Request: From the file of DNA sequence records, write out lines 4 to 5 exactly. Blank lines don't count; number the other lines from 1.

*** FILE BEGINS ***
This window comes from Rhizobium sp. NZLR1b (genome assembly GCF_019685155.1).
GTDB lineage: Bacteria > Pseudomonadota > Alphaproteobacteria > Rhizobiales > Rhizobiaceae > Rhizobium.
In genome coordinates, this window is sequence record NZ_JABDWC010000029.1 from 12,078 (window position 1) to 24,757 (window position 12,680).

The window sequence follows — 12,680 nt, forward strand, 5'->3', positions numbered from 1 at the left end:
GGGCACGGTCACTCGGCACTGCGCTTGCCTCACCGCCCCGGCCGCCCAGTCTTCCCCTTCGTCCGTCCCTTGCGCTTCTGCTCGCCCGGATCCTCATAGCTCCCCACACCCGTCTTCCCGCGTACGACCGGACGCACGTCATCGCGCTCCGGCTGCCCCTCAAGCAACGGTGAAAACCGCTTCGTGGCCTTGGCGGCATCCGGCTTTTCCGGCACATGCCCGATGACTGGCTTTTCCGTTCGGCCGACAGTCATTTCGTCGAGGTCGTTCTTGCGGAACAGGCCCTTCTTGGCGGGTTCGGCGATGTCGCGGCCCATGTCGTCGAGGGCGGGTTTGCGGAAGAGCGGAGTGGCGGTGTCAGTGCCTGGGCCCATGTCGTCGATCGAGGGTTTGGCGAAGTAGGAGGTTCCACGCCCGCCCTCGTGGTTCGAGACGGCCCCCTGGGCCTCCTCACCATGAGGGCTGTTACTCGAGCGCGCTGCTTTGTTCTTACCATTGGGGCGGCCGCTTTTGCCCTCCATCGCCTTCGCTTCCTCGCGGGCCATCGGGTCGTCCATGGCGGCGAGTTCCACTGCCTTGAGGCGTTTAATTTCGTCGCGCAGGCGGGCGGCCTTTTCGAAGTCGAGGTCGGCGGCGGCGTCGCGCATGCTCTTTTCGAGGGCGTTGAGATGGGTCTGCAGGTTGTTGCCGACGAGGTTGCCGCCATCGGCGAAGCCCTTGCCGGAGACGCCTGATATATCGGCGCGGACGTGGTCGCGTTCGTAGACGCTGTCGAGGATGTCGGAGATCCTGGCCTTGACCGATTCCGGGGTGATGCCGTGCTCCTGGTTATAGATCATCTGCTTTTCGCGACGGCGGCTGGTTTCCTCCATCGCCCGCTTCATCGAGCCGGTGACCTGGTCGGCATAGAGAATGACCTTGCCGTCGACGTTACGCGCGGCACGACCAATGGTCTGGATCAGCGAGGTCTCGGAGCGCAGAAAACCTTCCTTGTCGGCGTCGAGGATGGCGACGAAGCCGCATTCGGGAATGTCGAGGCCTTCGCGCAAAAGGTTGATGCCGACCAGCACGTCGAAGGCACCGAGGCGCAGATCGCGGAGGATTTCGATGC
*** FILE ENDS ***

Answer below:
The window sequence follows — 12,680 nt, forward strand, 5'->3', positions numbered from 1 at the left end:
GGGCACGGTCACTCGGCACTGCGCTTGCCTCACCGCCCCGGCCGCCCAGTCTTCCCCTTCGTCCGTCCCTTGCGCTTCTGCTCGCCCGGATCCTCATAGCTCCCCACACCCGTCTTCCCGCGTACGACCGGACGCACGTCATCGCGCTCCGGCTGCCCCTCAAGCAACGGTGAAAACCGCTTCGTGGCCTTGGCGGCATCCGGCTTTTCCGGCACATGCCCGATGACTGGCTTTTCCGTTCGGCCGACAGTCATTTCGTCGAGGTCGTTCTTGCGGAACAGGCCCTTCTTGGCGGGTTCGGCGATGTCGCGGCCCATGTCGTCGAGGGCGGGTTTGCGGAAGAGCGGAGTGGCGGTGTCAGTGCCTGGGCCCATGTCGTCGATCGAGGGTTTGGCGAAGTAGGAGGTTCCACGCCCGCCCTCGTGGTTCGAGACGGCCCCCTGGGCCTCCTCACCATGAGGGCTGTTACTCGAGCGCGCTGCTTTGTTCTTACCATTGGGGCGGCCGCTTTTGCCCTCCATCGCCTTCGCTTCCTCGCGGGCCATCGGGTCGTCCATGGCGGCGAGTTCCACTGCCTTGAGGCGTTTAATTTCGTCGCGCAGGCGGGCGGCCTTTTCGAAGTCGAGGTCGGCGGCGGCGTCGCGCATGCTCTTTTCGAGGGCGTTGAGATGGGTCTGCAGGTTGTTGCCGACGAGGTTGCCGCCATCGGCGAAGCCCTTGCCGGAGACGCCTGATATATCGGCGCGGACGTGGTCGCGTTCGTAGACGCTGTCGAGGATGTCGGAGATCCTGGCCTTGACCGATTCCGGGGTGATGCCGTGCTCCTGGTTATAGATCATCTGCTTTTCGCGACGGCGGCTGGTTTCCTCCATCGCCCGCTTCATCGAGCCGGTGACCTGGTCGGCATAGAGAATGACCTTGCCGTCGACGTTACGCGCGGCACGACCAATGGTCTGGATCAGCGAGGTCTCGGAGCGCAGAAAACCTTCCTTGTCGGCGTCGAGGATGGCGACGAAGCCGCATTCGGGAATGTCGAGGCCTTCGCGCAAAAGGTTGATGCCGACCAGCACGTCGAAGGCACCGAGGCGCAGATCGCGGAGGATTTCGATGC